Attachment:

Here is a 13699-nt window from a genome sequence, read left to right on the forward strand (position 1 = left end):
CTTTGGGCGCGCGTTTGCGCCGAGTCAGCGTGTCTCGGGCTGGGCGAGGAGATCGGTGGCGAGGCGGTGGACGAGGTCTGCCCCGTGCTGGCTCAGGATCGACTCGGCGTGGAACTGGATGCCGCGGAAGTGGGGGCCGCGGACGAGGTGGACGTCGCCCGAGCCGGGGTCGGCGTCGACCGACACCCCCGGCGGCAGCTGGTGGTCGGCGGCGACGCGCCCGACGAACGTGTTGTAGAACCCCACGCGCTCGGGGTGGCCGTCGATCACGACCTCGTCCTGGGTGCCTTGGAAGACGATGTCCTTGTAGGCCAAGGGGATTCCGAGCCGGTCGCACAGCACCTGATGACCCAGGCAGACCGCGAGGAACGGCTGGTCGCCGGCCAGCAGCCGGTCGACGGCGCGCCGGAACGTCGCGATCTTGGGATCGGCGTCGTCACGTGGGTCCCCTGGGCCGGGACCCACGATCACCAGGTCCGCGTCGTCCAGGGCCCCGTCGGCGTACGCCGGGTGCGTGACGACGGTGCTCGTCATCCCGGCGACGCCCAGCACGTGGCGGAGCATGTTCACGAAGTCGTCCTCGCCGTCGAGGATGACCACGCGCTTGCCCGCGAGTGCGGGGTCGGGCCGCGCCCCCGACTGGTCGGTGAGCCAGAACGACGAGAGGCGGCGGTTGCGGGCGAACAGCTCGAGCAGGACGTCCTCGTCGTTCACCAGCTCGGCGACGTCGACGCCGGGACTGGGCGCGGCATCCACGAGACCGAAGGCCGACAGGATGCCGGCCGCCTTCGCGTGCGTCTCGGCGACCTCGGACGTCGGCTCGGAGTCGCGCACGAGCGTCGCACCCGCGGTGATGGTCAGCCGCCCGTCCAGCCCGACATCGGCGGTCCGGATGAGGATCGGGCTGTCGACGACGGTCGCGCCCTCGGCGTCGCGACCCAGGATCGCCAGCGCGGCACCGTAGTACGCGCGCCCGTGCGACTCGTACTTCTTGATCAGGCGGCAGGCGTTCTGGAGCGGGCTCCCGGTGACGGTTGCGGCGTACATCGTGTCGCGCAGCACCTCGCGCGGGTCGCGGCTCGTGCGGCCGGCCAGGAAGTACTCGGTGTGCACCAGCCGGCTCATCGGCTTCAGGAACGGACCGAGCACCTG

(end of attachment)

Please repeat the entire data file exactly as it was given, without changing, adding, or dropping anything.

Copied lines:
Here is a 13699-nt window from a genome sequence, read left to right on the forward strand (position 1 = left end):
CTTTGGGCGCGCGTTTGCGCCGAGTCAGCGTGTCTCGGGCTGGGCGAGGAGATCGGTGGCGAGGCGGTGGACGAGGTCTGCCCCGTGCTGGCTCAGGATCGACTCGGCGTGGAACTGGATGCCGCGGAAGTGGGGGCCGCGGACGAGGTGGACGTCGCCCGAGCCGGGGTCGGCGTCGACCGACACCCCCGGCGGCAGCTGGTGGTCGGCGGCGACGCGCCCGACGAACGTGTTGTAGAACCCCACGCGCTCGGGGTGGCCGTCGATCACGACCTCGTCCTGGGTGCCTTGGAAGACGATGTCCTTGTAGGCCAAGGGGATTCCGAGCCGGTCGCACAGCACCTGATGACCCAGGCAGACCGCGAGGAACGGCTGGTCGCCGGCCAGCAGCCGGTCGACGGCGCGCCGGAACGTCGCGATCTTGGGATCGGCGTCGTCACGTGGGTCCCCTGGGCCGGGACCCACGATCACCAGGTCCGCGTCGTCCAGGGCCCCGTCGGCGTACGCCGGGTGCGTGACGACGGTGCTCGTCATCCCGGCGACGCCCAGCACGTGGCGGAGCATGTTCACGAAGTCGTCCTCGCCGTCGAGGATGACCACGCGCTTGCCCGCGAGTGCGGGGTCGGGCCGCGCCCCCGACTGGTCGGTGAGCCAGAACGACGAGAGGCGGCGGTTGCGGGCGAACAGCTCGAGCAGGACGTCCTCGTCGTTCACCAGCTCGGCGACGTCGACGCCGGGACTGGGCGCGGCATCCACGAGACCGAAGGCCGACAGGATGCCGGCCGCCTTCGCGTGCGTCTCGGCGACCTCGGACGTCGGCTCGGAGTCGCGCACGAGCGTCGCACCCGCGGTGATGGTCAGCCGCCCGTCCAGCCCGACATCGGCGGTCCGGATGAGGATCGGGCTGTCGACGACGGTCGCGCCCTCGGCGTCGCGACCCAGGATCGCCAGCGCGGCACCGTAGTACGCGCGCCCGTGCGACTCGTACTTCTTGATCAGGCGGCAGGCGTTCTGGAGCGGGCTCCCGGTGACGGTTGCGGCGTACATCGTGTCGCGCAGCACCTCGCGCGGGTCGCGGCTCGTGCGGCCGGCCAGGAAGTACTCGGTGTGCACCAGCCGGCTCATCGGCTTCAGGAACGGACCGAGCACCTG